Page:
WEF founding editor Cameron Wilson returns with his regular-ish column.
Happy 2019 to all our readers. The WEF editors column is back for a new new year, but the same old problems appear to still be dogging our beloved Chinese football.
China kick off their 2019 Asian Cup campaign a few hours from now with a squad largely filled with many of the same names who have so under-performed in the past. Despite CSL clubs being forced to field u23s for the past couple of seasons, China’s squad features just three players from this age bracket. It is fair to say that not a great deal in the way of young talent has been unearthed by the rules, which require all clubs to start at least one u23 player and use a total number of u23 players not less than the number of foreign players they start.
However, there are a few notable exceptions to this who are missing from the China squad – Deng Hanwen, Zhang Xiuwei, He Chao are all players in the u23 age bracket and its hard to see why none of them made it to Lippi’s squad for the tournament in UAE. One of China’s biggest problems is that many players don’t become first team regulars at their clubs until after their 25th birthday, or even later in some cases. By the time they are at their peak mentally and technically, they only have a couple of years before going into physical decline. Chi Zhongguo and Piao Cheng, both 29 yet with only a few caps between them, and called up to the current squad after a successful season with Beijing Guoan, are two such examples.
The only way to break this vicious circle of late development is simply to give players their debuts earlier. Yet in China, where a culture of deference to seniority exists, not to mention that old, established pros often wield considerable personal influence at their clubs, this can be harder than elsewhere. This is partly why the u23 rule came into being in the first place.
The rule means clubs are expected to put short-term success to one side and not pick their strongest team in the interest of developing youth for the future. This is for the benefit of China’s national team – so why shouldn’t the national team itself also use the same philosophy? After all, everything in Chinese football is arranged for their benefit. Or at least that is the intention. Yet Lippi’s squad has the highest average age in the entire tournament. So what’s the point in having an u23 rule? You can only develop the players you have, even if they may not be quite as good as you hoped.
Given that China’s chances of winning this tourney are next to none, and that its older, established players have a long and miserable record of failure at national team level, China really should be focusing on youth more to break the vicious circle of players developing so late. Honestly, I really don’t think some of the better u23 players who missed out are inferior to the older more established players. There should have been more of these guys in the squad at least.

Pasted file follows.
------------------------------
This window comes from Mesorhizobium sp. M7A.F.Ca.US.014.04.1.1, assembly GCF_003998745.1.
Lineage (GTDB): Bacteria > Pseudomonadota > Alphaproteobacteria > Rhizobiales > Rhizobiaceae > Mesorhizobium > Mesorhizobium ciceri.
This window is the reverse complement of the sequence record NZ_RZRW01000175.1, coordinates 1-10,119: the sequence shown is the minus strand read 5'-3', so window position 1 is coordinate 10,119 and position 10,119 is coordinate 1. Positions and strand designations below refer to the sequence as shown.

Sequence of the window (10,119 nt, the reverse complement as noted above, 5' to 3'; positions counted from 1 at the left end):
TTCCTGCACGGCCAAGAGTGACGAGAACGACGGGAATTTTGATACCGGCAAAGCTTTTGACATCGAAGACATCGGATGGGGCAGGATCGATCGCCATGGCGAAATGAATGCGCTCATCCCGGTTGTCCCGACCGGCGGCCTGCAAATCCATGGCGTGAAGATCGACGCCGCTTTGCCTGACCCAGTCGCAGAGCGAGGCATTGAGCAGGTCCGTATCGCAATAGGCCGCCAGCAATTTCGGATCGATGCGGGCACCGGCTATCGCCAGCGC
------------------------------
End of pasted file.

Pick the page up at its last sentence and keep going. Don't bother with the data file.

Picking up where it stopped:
But a conservative approach rules, and a hypocritical one – CSL teams are forced to put youth ahead of short term gain, but the national team isn’t. This is symptomatic of the CFA’s top-down nature. They are fixated on the national team and measure success only by national team achievement. There is no recognition of the complexities of football, and not enough importance attached to the role that a solid league pyramid which is respected an supported properly at all levels plays in the development of the game. The obvious fact that a strong domestic league needs some level of independence and not always be subservient to the national team if it is to perform optimally is an anathema in China.
In China, its just about the national team, that’s it. Yet if the rest of the game was given more space and autonomy, the national team would ultimately benefit.
We can’t expect China to abandon all its established players and send a u23 team to the UAE. But when you have domestic league rules forcing clubs to play young players, yet your best player is 38 and your team the oldest at the tournament, something is obviously wrong. Of China’s three u23 players at this competition, they are all coming up for 24 later this year. So, they are not even young and this shows just how deeply rooted the problem is. It’s stretch to really consider these players as youths, yet they are the youngest players the team has and they all badly lack international experience.
The Asian Cup is the most important competition on the continent, and whilst I think its a great competition which deserves respect and attention, the reality is the standard is not really much higher than the CSL. In other words its a good platform for China’s younger players to get valuable experience on – especially as World Cup qualification starts in Asia later this year. Last time around, China had Wu Lei starting in Australia, then aged 23 and very much one of the key players.
Four years later, China doesn’t have any standout players under 25. In this respect we can see that the national team has, at best, not progressed at all, at worse, gone backwards.
Giving more of China’s best youth talent more opportunities on the big stage would go a long way to changing this.
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